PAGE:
“A sliver of the first copper King’s crown [“The Ancient and Honorables” – Hirsch] was then embedded in the wax of one of the clusters. The clusters were then encased in their respective molds. The molds were then baked at around 1000 degrees to melt and turn into fine ash any parts of the wax and leaves in the mold. (The copper did not melt.) This left leaf cluster shaped cavities in each mold, into which molten silver (a mixture of 40% coin silver, 50% casting silver and 10% sterling silver scrap) was then poured. The molten metal filled the cavities and when cooled were removed from the molds and became the leaf clusters for the King’s crown. All the surface features of the real oak leaves were preserved in the outward surfaces of the silver castings. Similarly real acorns were used to create the silver acorns for the crown.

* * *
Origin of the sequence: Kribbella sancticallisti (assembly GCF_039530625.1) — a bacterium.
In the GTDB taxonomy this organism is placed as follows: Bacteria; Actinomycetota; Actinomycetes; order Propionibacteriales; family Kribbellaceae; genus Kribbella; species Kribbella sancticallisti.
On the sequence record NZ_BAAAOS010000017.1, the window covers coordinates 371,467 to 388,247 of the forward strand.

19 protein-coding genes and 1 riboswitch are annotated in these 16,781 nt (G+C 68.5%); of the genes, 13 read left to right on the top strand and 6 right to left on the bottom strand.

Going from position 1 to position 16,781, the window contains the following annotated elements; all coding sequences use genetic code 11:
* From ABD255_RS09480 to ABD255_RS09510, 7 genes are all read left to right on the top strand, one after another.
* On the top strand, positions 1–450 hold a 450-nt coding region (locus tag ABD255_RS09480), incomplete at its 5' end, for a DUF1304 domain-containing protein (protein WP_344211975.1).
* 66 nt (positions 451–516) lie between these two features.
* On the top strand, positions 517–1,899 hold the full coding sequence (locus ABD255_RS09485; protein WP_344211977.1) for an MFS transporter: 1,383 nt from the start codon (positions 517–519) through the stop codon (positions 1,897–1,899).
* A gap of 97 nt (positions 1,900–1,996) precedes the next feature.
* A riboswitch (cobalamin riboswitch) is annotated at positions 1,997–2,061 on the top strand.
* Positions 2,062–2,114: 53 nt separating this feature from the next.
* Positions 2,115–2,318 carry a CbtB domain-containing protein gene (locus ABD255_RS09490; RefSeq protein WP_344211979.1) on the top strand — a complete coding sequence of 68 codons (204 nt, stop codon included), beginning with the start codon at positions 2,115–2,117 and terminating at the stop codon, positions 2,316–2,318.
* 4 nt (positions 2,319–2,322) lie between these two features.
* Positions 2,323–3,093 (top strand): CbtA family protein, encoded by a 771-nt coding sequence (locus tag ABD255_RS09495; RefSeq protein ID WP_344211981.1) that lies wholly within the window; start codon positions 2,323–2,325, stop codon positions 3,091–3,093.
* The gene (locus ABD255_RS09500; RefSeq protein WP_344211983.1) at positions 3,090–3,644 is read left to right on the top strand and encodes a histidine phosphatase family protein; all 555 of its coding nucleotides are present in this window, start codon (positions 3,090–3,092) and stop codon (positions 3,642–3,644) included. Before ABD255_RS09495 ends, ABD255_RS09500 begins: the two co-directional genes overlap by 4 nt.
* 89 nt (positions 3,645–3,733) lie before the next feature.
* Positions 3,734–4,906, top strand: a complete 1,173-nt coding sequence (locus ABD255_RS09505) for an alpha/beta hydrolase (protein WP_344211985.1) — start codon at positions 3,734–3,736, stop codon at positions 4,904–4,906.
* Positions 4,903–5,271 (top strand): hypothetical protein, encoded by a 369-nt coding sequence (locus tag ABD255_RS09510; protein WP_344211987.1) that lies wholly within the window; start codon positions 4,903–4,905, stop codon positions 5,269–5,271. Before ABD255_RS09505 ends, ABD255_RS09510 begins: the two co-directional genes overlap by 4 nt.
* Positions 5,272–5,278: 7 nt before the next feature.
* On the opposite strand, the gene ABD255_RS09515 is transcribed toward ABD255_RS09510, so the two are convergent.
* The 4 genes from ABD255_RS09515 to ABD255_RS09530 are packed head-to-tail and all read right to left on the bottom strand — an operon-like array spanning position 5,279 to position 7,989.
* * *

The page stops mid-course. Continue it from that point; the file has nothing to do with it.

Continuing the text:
“The bands of both crowns are made from 16 gage sterling silver bands where were double edge fluted by hand on a 2 piece fluting tool that I designed and made.
     “The roses for the Queen’s crown were made individually of wax and were then cast using the same procedure mentioned previously. One of the roses has a sliver of the first copper Queen’s crown [again, the “Ancient and Honorables” – H] in it. Final assembly consisted of making special rivets – partly copper, with silver head covers, and riveting all the pieces to the bands. The King’s crown weighs about 1 1/2 pounds, the Queen’s crown weighs about 1 pound. The lining materials are extra weight and allow for adjustment to different head size. The Queen’s crown will fit up to about 7 1/2 hat size. The King’s crown will fit up to about 8 1/2 hat size (as I recall).” – Henrik of Havn